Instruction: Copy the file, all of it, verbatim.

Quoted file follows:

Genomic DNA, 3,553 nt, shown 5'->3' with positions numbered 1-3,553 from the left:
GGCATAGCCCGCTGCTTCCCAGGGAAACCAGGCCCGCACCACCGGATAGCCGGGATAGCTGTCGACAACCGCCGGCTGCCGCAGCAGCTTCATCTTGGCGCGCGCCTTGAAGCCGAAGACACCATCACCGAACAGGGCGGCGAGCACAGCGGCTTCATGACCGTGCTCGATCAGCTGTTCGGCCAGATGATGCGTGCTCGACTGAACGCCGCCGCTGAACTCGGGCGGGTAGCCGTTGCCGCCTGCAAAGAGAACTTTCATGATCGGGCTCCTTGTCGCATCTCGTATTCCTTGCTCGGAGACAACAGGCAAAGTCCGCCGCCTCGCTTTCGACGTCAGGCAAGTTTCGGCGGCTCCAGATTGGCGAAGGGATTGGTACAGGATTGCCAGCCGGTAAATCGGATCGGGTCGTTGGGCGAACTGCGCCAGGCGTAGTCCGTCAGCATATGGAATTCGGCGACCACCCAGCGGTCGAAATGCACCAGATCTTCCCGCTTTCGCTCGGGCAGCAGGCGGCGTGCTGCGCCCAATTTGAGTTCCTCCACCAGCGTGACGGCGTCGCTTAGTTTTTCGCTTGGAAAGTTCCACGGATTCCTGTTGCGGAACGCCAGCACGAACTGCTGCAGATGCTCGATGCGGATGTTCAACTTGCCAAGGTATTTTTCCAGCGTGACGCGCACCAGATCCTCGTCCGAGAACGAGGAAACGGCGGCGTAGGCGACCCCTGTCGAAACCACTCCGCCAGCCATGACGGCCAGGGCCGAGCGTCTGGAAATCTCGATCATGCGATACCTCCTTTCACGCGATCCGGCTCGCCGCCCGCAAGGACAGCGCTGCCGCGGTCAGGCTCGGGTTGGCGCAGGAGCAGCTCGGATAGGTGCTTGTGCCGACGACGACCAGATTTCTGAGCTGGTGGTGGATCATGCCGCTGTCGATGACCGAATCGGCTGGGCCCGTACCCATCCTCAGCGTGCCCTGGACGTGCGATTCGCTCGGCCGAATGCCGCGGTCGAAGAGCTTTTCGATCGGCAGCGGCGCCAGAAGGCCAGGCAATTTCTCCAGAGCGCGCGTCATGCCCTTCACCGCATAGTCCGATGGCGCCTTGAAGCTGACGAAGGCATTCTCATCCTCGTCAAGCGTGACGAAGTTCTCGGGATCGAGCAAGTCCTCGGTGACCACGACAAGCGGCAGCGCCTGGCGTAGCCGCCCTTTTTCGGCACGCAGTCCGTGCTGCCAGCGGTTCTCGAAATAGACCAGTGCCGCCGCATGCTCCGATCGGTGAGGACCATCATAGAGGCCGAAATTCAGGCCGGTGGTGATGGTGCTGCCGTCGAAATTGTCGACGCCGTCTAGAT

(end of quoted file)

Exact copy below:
Genomic DNA, 3,553 nt, shown 5'->3' with positions numbered 1-3,553 from the left:
GGCATAGCCCGCTGCTTCCCAGGGAAACCAGGCCCGCACCACCGGATAGCCGGGATAGCTGTCGACAACCGCCGGCTGCCGCAGCAGCTTCATCTTGGCGCGCGCCTTGAAGCCGAAGACACCATCACCGAACAGGGCGGCGAGCACAGCGGCTTCATGACCGTGCTCGATCAGCTGTTCGGCCAGATGATGCGTGCTCGACTGAACGCCGCCGCTGAACTCGGGCGGGTAGCCGTTGCCGCCTGCAAAGAGAACTTTCATGATCGGGCTCCTTGTCGCATCTCGTATTCCTTGCTCGGAGACAACAGGCAAAGTCCGCCGCCTCGCTTTCGACGTCAGGCAAGTTTCGGCGGCTCCAGATTGGCGAAGGGATTGGTACAGGATTGCCAGCCGGTAAATCGGATCGGGTCGTTGGGCGAACTGCGCCAGGCGTAGTCCGTCAGCATATGGAATTCGGCGACCACCCAGCGGTCGAAATGCACCAGATCTTCCCGCTTTCGCTCGGGCAGCAGGCGGCGTGCTGCGCCCAATTTGAGTTCCTCCACCAGCGTGACGGCGTCGCTTAGTTTTTCGCTTGGAAAGTTCCACGGATTCCTGTTGCGGAACGCCAGCACGAACTGCTGCAGATGCTCGATGCGGATGTTCAACTTGCCAAGGTATTTTTCCAGCGTGACGCGCACCAGATCCTCGTCCGAGAACGAGGAAACGGCGGCGTAGGCGACCCCTGTCGAAACCACTCCGCCAGCCATGACGGCCAGGGCCGAGCGTCTGGAAATCTCGATCATGCGATACCTCCTTTCACGCGATCCGGCTCGCCGCCCGCAAGGACAGCGCTGCCGCGGTCAGGCTCGGGTTGGCGCAGGAGCAGCTCGGATAGGTGCTTGTGCCGACGACGACCAGATTTCTGAGCTGGTGGTGGATCATGCCGCTGTCGATGACCGAATCGGCTGGGCCCGTACCCATCCTCAGCGTGCCCTGGACGTGCGATTCGCTCGGCCGAATGCCGCGGTCGAAGAGCTTTTCGATCGGCAGCGGCGCCAGAAGGCCAGGCAATTTCTCCAGAGCGCGCGTCATGCCCTTCACCGCATAGTCCGATGGCGCCTTGAAGCTGACGAAGGCATTCTCATCCTCGTCAAGCGTGACGAAGTTCTCGGGATCGAGCAAGTCCTCGGTGACCACGACAAGCGGCAGCGCCTGGCGTAGCCGCCCTTTTTCGGCACGCAGTCCGTGCTGCCAGCGGTTCTCGAAATAGACCAGTGCCGCCGCATGCTCCGATCGGTGAGGACCATCATAGAGGCCGAAATTCAGGCCGGTGGTGATGGTGCTGCCGTCGAAATTGTCGACGCCGTCTAGAT